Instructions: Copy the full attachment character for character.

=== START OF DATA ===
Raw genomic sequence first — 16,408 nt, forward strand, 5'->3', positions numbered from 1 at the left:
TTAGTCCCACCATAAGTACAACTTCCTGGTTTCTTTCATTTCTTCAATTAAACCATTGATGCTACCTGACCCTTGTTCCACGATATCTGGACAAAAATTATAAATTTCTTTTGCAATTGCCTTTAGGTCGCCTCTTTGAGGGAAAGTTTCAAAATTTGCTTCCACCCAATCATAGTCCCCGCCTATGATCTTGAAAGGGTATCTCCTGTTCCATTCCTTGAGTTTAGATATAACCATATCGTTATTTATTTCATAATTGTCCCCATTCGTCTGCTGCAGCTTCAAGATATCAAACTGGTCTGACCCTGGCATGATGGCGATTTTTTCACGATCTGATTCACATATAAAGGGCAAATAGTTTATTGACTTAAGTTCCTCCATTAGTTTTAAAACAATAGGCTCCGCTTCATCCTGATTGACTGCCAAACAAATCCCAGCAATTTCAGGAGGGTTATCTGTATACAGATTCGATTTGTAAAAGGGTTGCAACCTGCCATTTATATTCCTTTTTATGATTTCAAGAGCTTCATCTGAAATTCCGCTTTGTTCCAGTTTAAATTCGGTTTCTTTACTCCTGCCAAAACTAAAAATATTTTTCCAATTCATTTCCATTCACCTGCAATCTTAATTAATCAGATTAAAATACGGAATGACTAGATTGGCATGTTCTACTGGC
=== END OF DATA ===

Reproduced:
Raw genomic sequence first — 16,408 nt, forward strand, 5'->3', positions numbered from 1 at the left:
TTAGTCCCACCATAAGTACAACTTCCTGGTTTCTTTCATTTCTTCAATTAAACCATTGATGCTACCTGACCCTTGTTCCACGATATCTGGACAAAAATTATAAATTTCTTTTGCAATTGCCTTTAGGTCGCCTCTTTGAGGGAAAGTTTCAAAATTTGCTTCCACCCAATCATAGTCCCCGCCTATGATCTTGAAAGGGTATCTCCTGTTCCATTCCTTGAGTTTAGATATAACCATATCGTTATTTATTTCATAATTGTCCCCATTCGTCTGCTGCAGCTTCAAGATATCAAACTGGTCTGACCCTGGCATGATGGCGATTTTTTCACGATCTGATTCACATATAAAGGGCAAATAGTTTATTGACTTAAGTTCCTCCATTAGTTTTAAAACAATAGGCTCCGCTTCATCCTGATTGACTGCCAAACAAATCCCAGCAATTTCAGGAGGGTTATCTGTATACAGATTCGATTTGTAAAAGGGTTGCAACCTGCCATTTATATTCCTTTTTATGATTTCAAGAGCTTCATCTGAAATTCCGCTTTGTTCCAGTTTAAATTCGGTTTCTTTACTCCTGCCAAAACTAAAAATATTTTTCCAATTCATTTCCATTCACCTGCAATCTTAATTAATCAGATTAAAATACGGAATGACTAGATTGGCATGTTCTACTGGC